J. C. CALDWELL and Rachel V. Caldwell, Plaintiffs and Respondents, v. Kenneth W. WALKER, Virginia A. Walker, Defendants and Appellants.
In this action for damages for the cutting, logging and removal of timber, the sole question for our determination is whether the evidence is sufficient to justify an award of treble damages in favor of the plaintiffs. The plaintiffs J. C. Caldwell, hereafter referred to as Caldwell, and Rachel V. Caldwell are husband and wife. The defendants Kenneth W. Walker, hereafter referred to as Walker, and Virginia A. Walker are also husband and wife.
Caldwell was a rancher and was also engaged in the timber business. For a number of years he owned a 1300-acre ranch in Humboldt County known as the Caldwell Ranch. Adjoining it was a 1000-acre ranch known as the Jameson Ranch. The owner of the Jameson Ranch in 1953 was one Verna Robertson who had been adjudicated an incompetent. Roy Jameson, her son, was the guardian of her person and estate.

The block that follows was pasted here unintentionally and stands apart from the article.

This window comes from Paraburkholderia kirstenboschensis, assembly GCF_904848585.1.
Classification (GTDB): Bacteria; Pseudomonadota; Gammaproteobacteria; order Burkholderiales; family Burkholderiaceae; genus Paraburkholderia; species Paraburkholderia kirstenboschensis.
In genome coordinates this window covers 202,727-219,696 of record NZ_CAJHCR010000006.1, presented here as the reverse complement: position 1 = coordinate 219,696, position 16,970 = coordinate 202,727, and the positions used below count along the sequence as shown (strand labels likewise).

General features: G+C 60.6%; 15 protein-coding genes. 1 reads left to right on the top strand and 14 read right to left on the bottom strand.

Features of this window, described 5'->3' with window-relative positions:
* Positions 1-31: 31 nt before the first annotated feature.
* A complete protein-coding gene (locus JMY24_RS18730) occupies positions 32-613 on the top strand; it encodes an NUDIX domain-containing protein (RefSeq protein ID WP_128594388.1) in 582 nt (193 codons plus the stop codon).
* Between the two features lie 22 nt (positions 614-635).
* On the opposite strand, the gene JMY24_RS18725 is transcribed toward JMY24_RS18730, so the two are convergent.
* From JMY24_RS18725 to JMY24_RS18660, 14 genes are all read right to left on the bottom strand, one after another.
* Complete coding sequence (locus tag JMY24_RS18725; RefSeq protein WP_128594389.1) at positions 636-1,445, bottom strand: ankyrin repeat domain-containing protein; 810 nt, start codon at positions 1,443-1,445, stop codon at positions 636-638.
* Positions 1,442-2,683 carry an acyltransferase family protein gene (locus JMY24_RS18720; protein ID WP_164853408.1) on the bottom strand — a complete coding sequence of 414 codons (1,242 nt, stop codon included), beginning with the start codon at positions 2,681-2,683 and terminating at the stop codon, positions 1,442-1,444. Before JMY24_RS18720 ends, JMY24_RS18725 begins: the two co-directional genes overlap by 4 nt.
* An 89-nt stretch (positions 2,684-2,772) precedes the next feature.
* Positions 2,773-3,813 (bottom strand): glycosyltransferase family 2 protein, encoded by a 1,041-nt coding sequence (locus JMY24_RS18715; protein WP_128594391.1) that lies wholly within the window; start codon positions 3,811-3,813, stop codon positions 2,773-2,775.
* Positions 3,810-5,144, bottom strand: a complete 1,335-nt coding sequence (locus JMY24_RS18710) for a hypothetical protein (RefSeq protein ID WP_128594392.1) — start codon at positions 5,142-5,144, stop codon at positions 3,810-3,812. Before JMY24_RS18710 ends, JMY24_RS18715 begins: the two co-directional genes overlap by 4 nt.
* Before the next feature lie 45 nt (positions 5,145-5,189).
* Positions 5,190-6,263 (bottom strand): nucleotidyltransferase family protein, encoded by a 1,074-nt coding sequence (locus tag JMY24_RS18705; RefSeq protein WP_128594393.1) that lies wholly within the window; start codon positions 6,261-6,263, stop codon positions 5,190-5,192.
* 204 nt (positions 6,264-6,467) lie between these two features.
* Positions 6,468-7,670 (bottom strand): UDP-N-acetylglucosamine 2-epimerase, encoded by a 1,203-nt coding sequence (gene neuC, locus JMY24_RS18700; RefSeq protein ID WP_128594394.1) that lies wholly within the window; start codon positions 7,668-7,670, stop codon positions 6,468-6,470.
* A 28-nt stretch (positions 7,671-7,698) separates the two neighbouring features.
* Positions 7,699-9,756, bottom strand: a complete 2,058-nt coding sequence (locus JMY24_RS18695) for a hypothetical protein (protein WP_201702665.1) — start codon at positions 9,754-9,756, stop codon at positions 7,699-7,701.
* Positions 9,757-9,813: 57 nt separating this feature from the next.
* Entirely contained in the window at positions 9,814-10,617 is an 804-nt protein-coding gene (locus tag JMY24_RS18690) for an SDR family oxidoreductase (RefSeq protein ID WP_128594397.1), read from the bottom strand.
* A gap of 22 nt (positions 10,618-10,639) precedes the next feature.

On April 8, 1953, Roy Jameson as such guardian and Mr. and Mrs. Walker entered into a written contract for the sale and logging of ‘all of the remaining standing, and down merchantable timber’ on the Jameson Ranch. By its terms the contract was to expire on April 8, 1956. However it was never approved by the superior court having jurisdiction over the Roberston guardianship. In addition, it was never recorded. At the time the above contract was entered into, Caldwell knew generally that the parties thereto had reached an agreement with respect to logging the Jameson timber, although he never acquired full and precise information of its form, contends or duration. It appears that Caldwell and Walker at one time had been close friends and that the Walkers had formerly done logging for Caldwell. It was as a result of Caldwell's introducing Walker to Roy Jameson that the last-named parties entered into the contract in question.